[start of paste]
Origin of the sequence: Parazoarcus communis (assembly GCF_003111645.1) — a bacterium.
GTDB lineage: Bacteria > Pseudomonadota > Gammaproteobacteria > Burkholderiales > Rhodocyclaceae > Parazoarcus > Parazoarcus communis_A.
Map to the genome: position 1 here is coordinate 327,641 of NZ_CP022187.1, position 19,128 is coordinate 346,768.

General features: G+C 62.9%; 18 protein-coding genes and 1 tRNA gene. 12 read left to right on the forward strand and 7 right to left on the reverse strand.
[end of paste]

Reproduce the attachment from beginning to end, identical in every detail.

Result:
Origin of the sequence: Parazoarcus communis (assembly GCF_003111645.1) — a bacterium.
GTDB lineage: Bacteria > Pseudomonadota > Gammaproteobacteria > Burkholderiales > Rhodocyclaceae > Parazoarcus > Parazoarcus communis_A.
Map to the genome: position 1 here is coordinate 327,641 of NZ_CP022187.1, position 19,128 is coordinate 346,768.

General features: G+C 62.9%; 18 protein-coding genes and 1 tRNA gene. 12 read left to right on the forward strand and 7 right to left on the reverse strand.